us that they have initiated by signing up.  Nor do we provide or
sell our mailing lists to other entities.

So I believe that it would be a considerable stretch to extend the
"data broker" rules to this situation.

On the other hand, there may well be applicability of such a "data
broker" law to many spammers, who often collect e-mail addresses
without the permission of the persons involved, send unsolicited
mailings, and frequently buy and sell those mailings lists like bags
of potatos.

--Lauren--
Lauren Weinstein
lauren@pfir.org or lauren@vortex.com or lauren@eepi.org 
Tel: +1 (818) 225-2800
http://www.pfir.org/lauren 
Co-Founder, PFIR
- People For Internet Responsibility - http://www.pfir.org 
Co-Founder, EEPI
- Electronic Entertainment Policy Initiative - http://www.eepi.org 
Moderator, PRIVACY Forum - http://www.vortex.com 
Member, ACM Committee on Computers and Public Policy
Lauren's Blog: http://lauren.vortex.com 
DayThink: http://daythink.vortex.com 



-------- Original Message --------
Subject: Why e-mail list operators might worry about Specter-Leahy data 
security bill
Date: Thu, 30 Jun 2005 12:20:44 -0400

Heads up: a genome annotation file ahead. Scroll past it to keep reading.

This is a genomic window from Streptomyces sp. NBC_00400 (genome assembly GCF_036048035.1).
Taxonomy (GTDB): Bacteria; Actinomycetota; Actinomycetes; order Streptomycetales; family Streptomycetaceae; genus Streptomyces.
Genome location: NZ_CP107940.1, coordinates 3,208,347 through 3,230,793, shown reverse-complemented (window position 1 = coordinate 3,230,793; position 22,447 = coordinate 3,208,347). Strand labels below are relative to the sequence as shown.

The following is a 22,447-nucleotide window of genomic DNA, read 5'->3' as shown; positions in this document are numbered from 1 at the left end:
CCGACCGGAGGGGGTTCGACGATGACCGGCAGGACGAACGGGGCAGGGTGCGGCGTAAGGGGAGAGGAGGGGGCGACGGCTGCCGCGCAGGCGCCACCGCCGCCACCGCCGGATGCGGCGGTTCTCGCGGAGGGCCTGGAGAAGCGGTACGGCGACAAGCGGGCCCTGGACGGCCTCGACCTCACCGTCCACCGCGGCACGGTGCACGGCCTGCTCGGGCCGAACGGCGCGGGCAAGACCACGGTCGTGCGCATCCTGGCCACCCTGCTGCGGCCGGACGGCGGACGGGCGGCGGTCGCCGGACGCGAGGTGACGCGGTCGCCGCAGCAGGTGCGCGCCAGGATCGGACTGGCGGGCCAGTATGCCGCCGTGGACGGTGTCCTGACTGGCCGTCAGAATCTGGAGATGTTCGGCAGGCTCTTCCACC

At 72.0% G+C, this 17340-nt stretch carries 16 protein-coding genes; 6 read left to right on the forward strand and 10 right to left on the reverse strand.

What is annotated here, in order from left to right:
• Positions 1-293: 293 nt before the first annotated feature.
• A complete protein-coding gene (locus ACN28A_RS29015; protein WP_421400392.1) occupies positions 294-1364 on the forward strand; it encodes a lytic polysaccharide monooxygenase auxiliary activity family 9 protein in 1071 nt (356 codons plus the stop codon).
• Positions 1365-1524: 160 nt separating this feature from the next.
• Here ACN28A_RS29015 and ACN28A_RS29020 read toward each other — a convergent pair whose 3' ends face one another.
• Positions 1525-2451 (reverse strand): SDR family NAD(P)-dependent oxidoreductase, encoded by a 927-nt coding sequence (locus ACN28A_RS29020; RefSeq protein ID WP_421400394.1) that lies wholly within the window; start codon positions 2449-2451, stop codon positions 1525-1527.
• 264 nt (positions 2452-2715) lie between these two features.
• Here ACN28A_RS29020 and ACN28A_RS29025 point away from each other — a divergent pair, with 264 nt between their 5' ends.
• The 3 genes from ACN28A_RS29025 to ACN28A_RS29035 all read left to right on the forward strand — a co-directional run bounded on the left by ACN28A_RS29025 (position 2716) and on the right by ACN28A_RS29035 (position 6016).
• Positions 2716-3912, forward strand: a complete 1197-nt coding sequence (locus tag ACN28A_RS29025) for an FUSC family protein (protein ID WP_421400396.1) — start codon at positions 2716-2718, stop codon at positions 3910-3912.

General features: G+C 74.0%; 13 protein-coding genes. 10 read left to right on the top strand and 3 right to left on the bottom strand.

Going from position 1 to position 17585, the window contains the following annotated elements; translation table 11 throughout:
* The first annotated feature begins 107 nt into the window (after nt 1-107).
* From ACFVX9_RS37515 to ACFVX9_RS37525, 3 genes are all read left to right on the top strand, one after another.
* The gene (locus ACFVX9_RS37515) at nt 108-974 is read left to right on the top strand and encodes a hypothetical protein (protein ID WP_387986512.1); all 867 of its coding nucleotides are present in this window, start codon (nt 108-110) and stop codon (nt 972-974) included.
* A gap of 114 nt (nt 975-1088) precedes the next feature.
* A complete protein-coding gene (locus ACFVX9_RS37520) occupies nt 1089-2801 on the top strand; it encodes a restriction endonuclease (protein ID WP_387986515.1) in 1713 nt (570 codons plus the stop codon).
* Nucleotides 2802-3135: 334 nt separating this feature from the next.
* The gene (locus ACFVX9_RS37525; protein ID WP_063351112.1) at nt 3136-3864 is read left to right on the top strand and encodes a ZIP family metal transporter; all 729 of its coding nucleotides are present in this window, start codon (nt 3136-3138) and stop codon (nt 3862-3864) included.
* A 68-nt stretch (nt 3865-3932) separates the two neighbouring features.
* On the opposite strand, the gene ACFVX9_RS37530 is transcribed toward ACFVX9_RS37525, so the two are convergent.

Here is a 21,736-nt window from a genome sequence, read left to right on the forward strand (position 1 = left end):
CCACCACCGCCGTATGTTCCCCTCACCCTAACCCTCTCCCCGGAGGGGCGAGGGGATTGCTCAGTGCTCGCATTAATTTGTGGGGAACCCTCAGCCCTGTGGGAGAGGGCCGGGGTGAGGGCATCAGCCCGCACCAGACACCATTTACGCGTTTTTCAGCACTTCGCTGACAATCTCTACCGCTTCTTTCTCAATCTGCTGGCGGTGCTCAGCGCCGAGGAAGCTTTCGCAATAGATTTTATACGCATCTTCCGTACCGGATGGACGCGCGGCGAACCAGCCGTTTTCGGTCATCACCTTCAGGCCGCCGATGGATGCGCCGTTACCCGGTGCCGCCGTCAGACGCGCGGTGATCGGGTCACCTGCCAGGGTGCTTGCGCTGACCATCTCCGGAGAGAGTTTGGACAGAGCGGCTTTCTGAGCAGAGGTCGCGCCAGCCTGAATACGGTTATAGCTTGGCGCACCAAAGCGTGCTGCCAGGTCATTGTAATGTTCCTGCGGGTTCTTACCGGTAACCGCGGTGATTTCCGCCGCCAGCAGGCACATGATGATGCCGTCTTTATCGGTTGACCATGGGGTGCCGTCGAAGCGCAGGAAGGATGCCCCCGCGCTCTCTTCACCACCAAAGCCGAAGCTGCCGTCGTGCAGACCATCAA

From: Declan McCullagh  
To: dave@farber.net 
CC: lauren@vortex.com 
References: <200506301548.j5UFmJVf016893@chrome.vortex.com> 
<98241C20-54F2-4293-B3C9-446F0D782DF0@farber.net> 

David Farber wrote, forwarding a comment from Lauren Weinstein:
> I suspect that as far as self-subscribed Internet mailing lists are
> concerned, "customers" is a key word.  The sorts of mailing lists
> that we (Declan, Dave, me, etc.) run are all self-subscribed lists
> where persons have voluntarily signed themselves up to receive our
> electronic mailings, which we provide as a free service.  Even
> though no money is changing hands in our cases, those recipients can
> still be viewed as "customers" of our mailings -- at the very least
> they fulfill the key aspect of having a direct relationship with